The NASCAR Cup Series heads to the Brickyard at the famed Indianapolis Motor Speedway after a rare weekend off. While every driver wants to uphold that age old tradition of brick smooching, the following are the top ten NASCAR drivers who most wish or most need to kiss the bricks at one of motor sports most historic and storied venues.
Dale Earnhardt, Jr. needs a victory, or at least at great run, at the Brickyard in order to relieve his bubble boy status. Junior currently sits in the 13th position in the points, just outside the championship chase contenders. He trails Clint Bowyer, who is in the 12th spot, by just 15 points.
Last year, Junior qualified well at the Brickyard, starting the race in the third position. He ran well and in the top ten until his engine gave up the ghost on lap 127, relegating him to a 36th place finish. According to the loop data, Earnhardt Jr. ranks sixth among all drivers in the laps led category. Junior has also led 41 of the 800 laps run at the famed raced track.
But for Dale Earnhardt Jr., racing at Indy is all about the history.
"When somebody asks me what it would feel like to win here, I think about the open-wheel history of this track, and I think about drivers like (Mario) Andretti and (A.J.) Foyt and the guys even before them," Junior said. "I think about the history of this track and how it's survived the war and closed down and opened back up and everything that it's been through.
"When they first brought stock cars here to practice, it was a realization for a lot of people, including myself, being an aspiring driver at the time, that I may have a chance one day to race at Indianapolis that I otherwise didn't think that I would have unless I was to go in the open-wheel series."
Kevin Harvick, currently the points leader in the NASCAR championship chase race, hopes to continue atop his perch with a victory at the Brickyard. Harvick is one of two drivers, the other being Ricky Rudd, who has won at the Brickyard but has not been NASCAR Cup Champion.
Harvick also needs a win at Indy to secure his top seed in the Chase. He has two wins this season so far, both at the superspeedways of Talladega and Daytona.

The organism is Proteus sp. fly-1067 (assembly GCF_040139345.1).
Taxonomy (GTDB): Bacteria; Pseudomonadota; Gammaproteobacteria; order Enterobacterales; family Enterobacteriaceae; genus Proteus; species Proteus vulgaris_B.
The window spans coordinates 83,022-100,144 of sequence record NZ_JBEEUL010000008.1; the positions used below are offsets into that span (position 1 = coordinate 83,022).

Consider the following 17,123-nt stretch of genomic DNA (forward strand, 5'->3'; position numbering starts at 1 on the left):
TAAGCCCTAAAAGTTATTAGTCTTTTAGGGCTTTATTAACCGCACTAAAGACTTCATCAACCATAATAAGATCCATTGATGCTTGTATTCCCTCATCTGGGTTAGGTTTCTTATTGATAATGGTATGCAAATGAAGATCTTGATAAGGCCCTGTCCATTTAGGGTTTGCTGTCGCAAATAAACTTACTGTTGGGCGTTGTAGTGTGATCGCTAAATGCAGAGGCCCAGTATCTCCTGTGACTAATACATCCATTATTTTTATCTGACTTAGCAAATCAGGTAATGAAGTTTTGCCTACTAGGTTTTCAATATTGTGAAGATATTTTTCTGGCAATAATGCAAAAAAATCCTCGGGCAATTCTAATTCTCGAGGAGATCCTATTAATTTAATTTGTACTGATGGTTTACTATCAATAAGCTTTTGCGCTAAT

“Our big turnaround started last year at Indy,” Harvick said of Richard Childress Racing’s 2010 rebound. “We made a lot of management changes, and we started over on our race cars. We took a different direction with the engineering and really just came up with a new plan.
"But all of the credit goes to (team owner) Richard (Childress). He pulled the trigger on a lot of different things, whether it was reorganizing people or whether it was getting us the funds to build new cars. I mean, he stepped out on a huge limb to spend the money to start over with four teams halfway through the year, and it's paying off for us.”
Jeff Burton, who sits in the seventh position in the Chase standings, desperately needs a great run at the Brickyard. Burton is one of only four drivers who has started every race of the sixteen run at Indy. Burton has one top five and four top tens.
For Burton, racing at the Indianapolis Motor Speedway is all about honor. "I think it's an honor to go to Indy every year," Burton said. "The history is unbelievable.
"There is nowhere we go where you get the sense of people like you do at Indy with the grandstands on both sides of the front straightaway. When you walk out on Sunday afternoon to start that race, it's like nothing else. The driver's introductions there are pretty cool. It's amazing to see that many people and the excitement at Indy is cool. It's an open-wheel, sacred-ground race track and the fact that we can go there and race is truly an honor."
Kyle Busch is just hoping that by Sunday, he will still have enough gas left in his personal tank to celebrate at the start finish line. Busch will be doing the triple, racing the Truck and Nationwide Series at ORP and the Cup car at the Brickyard.